Please click here to see a normalized depiction of the actual and projected results for the just-concluded quarter, as well as the quarterly Income Statements for the last couple of years. Please note that our organization of revenues, expenses, gains, and losses, which we use for all analyses, can and often does differ in material respects from company-used formats. The standardization facilitates cross-company comparisons.

Revenue in the December quarter decreased 16.5 percent, from $529.7 million in 2009 to $442.3 million in the most recent three months. Reported revenue was 7.9 percent, a substantial amount, less than our $480 million estimate. Our target was based on Broadridge's earlier guidance to expect fiscal 2011 Revenue growth between 1 percent and 4 percent.

Broadridge blamed the Revenue decline on "lower event-driven mutual fund proxy fee revenues and related distribution revenues."

The Investor Communication Solutions business experienced a 25 percent revenue decrease, from $393.3 million to $294.1 million. This business, which is the one that distributes proxies and other pieces of documentation, was responsible for 66.5 percent of the company's total revenue in the quarter.

Revenue from the smaller Securities Processing Solutions business rose 9.2 percent, from $133.8 million to $146.1 million. This rise was due to sales gained from the Penson transaction and from the acquisition of City Networks, Ltd.

The Cost of Revenues -- it's listed as Cost of Goods Sold on our spreadsheet -- fell to $356.6 million (80.6 percent of Revenue) from $399.7 million in the December 2009 quarter. The latest amount translates into a Gross Margin of 19.4 percent, which is much less profitable than the 24.5 percent margin achieved in the December 2009 quarter.

The Gross Margin was a stunning 310 basis points worse than the 22.5 percent we had estimated. The lower margin is a consequence of the drop in event-driven fee revenues.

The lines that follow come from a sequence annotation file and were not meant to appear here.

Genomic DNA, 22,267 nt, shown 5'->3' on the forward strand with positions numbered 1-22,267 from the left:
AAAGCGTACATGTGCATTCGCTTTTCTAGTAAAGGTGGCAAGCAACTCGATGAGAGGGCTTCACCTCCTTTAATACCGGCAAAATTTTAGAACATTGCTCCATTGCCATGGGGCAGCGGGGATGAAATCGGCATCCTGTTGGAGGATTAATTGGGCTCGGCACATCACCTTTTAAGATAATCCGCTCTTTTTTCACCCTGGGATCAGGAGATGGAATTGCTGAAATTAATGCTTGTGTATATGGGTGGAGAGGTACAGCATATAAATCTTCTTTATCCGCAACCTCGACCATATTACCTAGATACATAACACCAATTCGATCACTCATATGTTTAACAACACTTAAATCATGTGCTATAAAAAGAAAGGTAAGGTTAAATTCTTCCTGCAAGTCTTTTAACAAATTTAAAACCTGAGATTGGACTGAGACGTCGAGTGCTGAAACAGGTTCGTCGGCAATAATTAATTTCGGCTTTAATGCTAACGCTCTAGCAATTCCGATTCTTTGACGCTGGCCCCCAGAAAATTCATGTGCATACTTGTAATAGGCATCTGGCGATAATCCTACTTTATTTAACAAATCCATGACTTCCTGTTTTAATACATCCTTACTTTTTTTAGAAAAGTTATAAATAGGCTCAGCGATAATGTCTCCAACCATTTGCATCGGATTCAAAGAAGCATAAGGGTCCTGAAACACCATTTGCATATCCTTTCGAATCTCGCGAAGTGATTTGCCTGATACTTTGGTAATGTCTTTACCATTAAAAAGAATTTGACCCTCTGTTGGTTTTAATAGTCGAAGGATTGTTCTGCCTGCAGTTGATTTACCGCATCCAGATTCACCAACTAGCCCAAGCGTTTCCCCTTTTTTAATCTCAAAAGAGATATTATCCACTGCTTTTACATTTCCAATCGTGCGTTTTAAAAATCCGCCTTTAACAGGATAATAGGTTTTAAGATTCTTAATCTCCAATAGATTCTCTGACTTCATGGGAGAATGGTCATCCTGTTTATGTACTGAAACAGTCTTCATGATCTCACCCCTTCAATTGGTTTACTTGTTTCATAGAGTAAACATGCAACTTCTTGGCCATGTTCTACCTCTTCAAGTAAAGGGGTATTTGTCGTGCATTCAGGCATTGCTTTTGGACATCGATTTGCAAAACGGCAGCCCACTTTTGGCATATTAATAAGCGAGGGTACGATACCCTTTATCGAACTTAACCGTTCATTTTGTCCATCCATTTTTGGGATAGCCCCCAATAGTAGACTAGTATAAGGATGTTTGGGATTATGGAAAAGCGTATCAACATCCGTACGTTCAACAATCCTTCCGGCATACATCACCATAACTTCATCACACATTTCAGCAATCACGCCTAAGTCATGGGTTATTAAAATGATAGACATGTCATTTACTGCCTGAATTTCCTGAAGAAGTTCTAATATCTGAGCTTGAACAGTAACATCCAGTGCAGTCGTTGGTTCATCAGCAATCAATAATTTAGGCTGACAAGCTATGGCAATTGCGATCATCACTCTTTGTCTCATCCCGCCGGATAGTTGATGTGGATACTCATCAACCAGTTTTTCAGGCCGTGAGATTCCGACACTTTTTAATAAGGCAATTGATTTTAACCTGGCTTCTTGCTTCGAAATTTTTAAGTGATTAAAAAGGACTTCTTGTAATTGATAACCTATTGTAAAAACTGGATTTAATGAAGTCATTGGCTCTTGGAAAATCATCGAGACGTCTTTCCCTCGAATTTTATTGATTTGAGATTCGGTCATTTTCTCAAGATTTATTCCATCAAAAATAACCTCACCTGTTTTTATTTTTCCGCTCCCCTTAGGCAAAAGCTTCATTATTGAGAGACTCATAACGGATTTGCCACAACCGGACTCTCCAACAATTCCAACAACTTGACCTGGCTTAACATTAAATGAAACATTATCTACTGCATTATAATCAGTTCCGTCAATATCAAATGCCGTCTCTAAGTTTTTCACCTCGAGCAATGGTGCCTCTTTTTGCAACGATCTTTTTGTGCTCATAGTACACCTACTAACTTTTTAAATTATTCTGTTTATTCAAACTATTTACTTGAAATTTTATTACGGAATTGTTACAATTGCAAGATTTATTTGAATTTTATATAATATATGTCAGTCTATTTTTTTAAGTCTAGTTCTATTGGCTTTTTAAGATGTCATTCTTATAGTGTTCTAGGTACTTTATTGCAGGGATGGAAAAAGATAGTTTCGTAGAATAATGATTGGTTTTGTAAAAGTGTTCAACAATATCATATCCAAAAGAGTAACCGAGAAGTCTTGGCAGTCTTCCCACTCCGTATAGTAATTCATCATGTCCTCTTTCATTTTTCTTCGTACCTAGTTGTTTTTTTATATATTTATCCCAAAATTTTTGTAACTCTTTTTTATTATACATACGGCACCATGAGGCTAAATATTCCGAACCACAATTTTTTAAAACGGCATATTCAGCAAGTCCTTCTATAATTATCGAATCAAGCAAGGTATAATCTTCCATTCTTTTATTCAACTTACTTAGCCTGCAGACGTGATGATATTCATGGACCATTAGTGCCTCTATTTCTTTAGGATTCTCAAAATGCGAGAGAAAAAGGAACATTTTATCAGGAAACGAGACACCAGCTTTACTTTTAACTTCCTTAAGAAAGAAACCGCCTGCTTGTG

Sales, General, and Administrative expenses increased 14.6 percent, from $58.4 million to $66.9 million. As a percentage of Revenue, SG&A rose from 11.0 percent to 15.1 percent.
The company noted it had incurred costs to implement "strategic initiatives" including acquisitions.

The latest SG&A expense was 7.2 percent more than our $62.4 million estimate.

Subtracting the various operating expenses mentioned above from Revenue yields Operating Income, as we define it, of $18.8 million, down 74 percent from $71.6 million in the year-earlier quarter. The decrease was due to lower Revenue, the less profitable Gross Margin, and the rise in SG&A expenses.

The latest Operating Income value was far below our $45.6 million target. Although we didn't expect the results to match those achieved last year, both Revenue and the Gross Margin were significantly worse than we had anticipated.

Other items, which we classify as non-operating (generally interest income and expense, plus foreign exchange gains and losses), summed to a $2.3 million net expense. Our target was $3.0 million.

The effective Income Tax Rate was 35.8 percent, up from 24.8 percent last year. The earlier rate benefited from a one-time tax benefit. The latest tax rate was slightly less than the 37-percent tax rate we expected.

After-tax GAAP Net Income from continuing operations in the latest quarter was $10.6 million ($0.08 per share), down sharply from last year's $51.5 million ($0.38 per share).

Our Net Income estimate was $26.8 million ($0.21 per share).

In summary, Revenue and Earnings in the December 2010 quarter were far below those achieved in the year-earlier quarter. The figures were also much less than our more modest targets. Mutual fund event-driven revenues can fluctuate wildly from quarter to quarter, but Broadridge asserts that the magnitude of the current decline was "unprecedented." Nevertheless, the company does "not believe there has been a secular change in the causes of mutual fund proxy campaigns which are the main drivers of our event-driven revenues.” Time will tell.

Full disclosure
: Long BR at time of writing.